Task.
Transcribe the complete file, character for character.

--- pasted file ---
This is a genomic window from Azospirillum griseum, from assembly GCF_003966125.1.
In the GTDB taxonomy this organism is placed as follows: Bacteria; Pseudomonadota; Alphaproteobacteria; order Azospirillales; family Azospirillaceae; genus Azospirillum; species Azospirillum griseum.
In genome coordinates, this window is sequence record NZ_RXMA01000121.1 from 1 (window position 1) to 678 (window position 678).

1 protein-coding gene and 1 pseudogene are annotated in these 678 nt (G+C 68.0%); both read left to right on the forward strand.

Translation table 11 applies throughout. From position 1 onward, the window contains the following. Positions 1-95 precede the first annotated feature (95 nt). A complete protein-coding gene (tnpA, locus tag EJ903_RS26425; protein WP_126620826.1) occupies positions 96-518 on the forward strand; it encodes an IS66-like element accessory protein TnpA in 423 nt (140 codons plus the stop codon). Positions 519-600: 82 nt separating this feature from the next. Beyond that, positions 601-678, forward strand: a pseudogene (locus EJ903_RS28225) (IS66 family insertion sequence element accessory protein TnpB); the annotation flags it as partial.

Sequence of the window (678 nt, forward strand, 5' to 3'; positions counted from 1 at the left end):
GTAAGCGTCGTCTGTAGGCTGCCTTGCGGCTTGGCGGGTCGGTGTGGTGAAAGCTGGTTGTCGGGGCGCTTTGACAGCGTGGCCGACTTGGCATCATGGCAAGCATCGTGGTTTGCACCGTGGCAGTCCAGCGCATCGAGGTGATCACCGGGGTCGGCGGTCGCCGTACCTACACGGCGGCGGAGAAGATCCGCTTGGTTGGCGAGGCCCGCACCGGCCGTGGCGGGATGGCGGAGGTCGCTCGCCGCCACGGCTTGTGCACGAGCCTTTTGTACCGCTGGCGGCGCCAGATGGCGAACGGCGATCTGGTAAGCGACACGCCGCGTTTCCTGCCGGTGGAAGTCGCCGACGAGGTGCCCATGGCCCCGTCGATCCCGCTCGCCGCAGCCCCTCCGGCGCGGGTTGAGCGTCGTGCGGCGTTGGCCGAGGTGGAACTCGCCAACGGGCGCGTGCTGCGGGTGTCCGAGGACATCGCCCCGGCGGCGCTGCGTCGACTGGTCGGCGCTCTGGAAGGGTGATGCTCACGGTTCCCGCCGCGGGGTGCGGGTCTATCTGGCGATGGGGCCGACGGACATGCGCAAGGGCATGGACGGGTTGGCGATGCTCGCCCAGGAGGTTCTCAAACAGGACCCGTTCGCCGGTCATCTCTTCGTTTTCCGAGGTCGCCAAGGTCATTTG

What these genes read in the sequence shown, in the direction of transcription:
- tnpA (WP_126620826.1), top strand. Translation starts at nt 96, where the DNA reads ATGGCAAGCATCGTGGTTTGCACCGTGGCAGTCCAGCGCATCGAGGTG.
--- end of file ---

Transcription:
This is a genomic window from Azospirillum griseum, from assembly GCF_003966125.1.
In the GTDB taxonomy this organism is placed as follows: Bacteria; Pseudomonadota; Alphaproteobacteria; order Azospirillales; family Azospirillaceae; genus Azospirillum; species Azospirillum griseum.
In genome coordinates, this window is sequence record NZ_RXMA01000121.1 from 1 (window position 1) to 678 (window position 678).

1 protein-coding gene and 1 pseudogene are annotated in these 678 nt (G+C 68.0%); both read left to right on the forward strand.

Translation table 11 applies throughout. From position 1 onward, the window contains the following. Positions 1-95 precede the first annotated feature (95 nt). A complete protein-coding gene (tnpA, locus tag EJ903_RS26425; protein WP_126620826.1) occupies positions 96-518 on the forward strand; it encodes an IS66-like element accessory protein TnpA in 423 nt (140 codons plus the stop codon). Positions 519-600: 82 nt separating this feature from the next. Beyond that, positions 601-678, forward strand: a pseudogene (locus EJ903_RS28225) (IS66 family insertion sequence element accessory protein TnpB); the annotation flags it as partial.

Sequence of the window (678 nt, forward strand, 5' to 3'; positions counted from 1 at the left end):
GTAAGCGTCGTCTGTAGGCTGCCTTGCGGCTTGGCGGGTCGGTGTGGTGAAAGCTGGTTGTCGGGGCGCTTTGACAGCGTGGCCGACTTGGCATCATGGCAAGCATCGTGGTTTGCACCGTGGCAGTCCAGCGCATCGAGGTGATCACCGGGGTCGGCGGTCGCCGTACCTACACGGCGGCGGAGAAGATCCGCTTGGTTGGCGAGGCCCGCACCGGCCGTGGCGGGATGGCGGAGGTCGCTCGCCGCCACGGCTTGTGCACGAGCCTTTTGTACCGCTGGCGGCGCCAGATGGCGAACGGCGATCTGGTAAGCGACACGCCGCGTTTCCTGCCGGTGGAAGTCGCCGACGAGGTGCCCATGGCCCCGTCGATCCCGCTCGCCGCAGCCCCTCCGGCGCGGGTTGAGCGTCGTGCGGCGTTGGCCGAGGTGGAACTCGCCAACGGGCGCGTGCTGCGGGTGTCCGAGGACATCGCCCCGGCGGCGCTGCGTCGACTGGTCGGCGCTCTGGAAGGGTGATGCTCACGGTTCCCGCCGCGGGGTGCGGGTCTATCTGGCGATGGGGCCGACGGACATGCGCAAGGGCATGGACGGGTTGGCGATGCTCGCCCAGGAGGTTCTCAAACAGGACCCGTTCGCCGGTCATCTCTTCGTTTTCCGAGGTCGCCAAGGTCATTTG

What these genes read in the sequence shown, in the direction of transcription:
- tnpA (WP_126620826.1), top strand. Translation starts at nt 96, where the DNA reads ATGGCAAGCATCGTGGTTTGCACCGTGGCAGTCCAGCGCATCGAGGTG.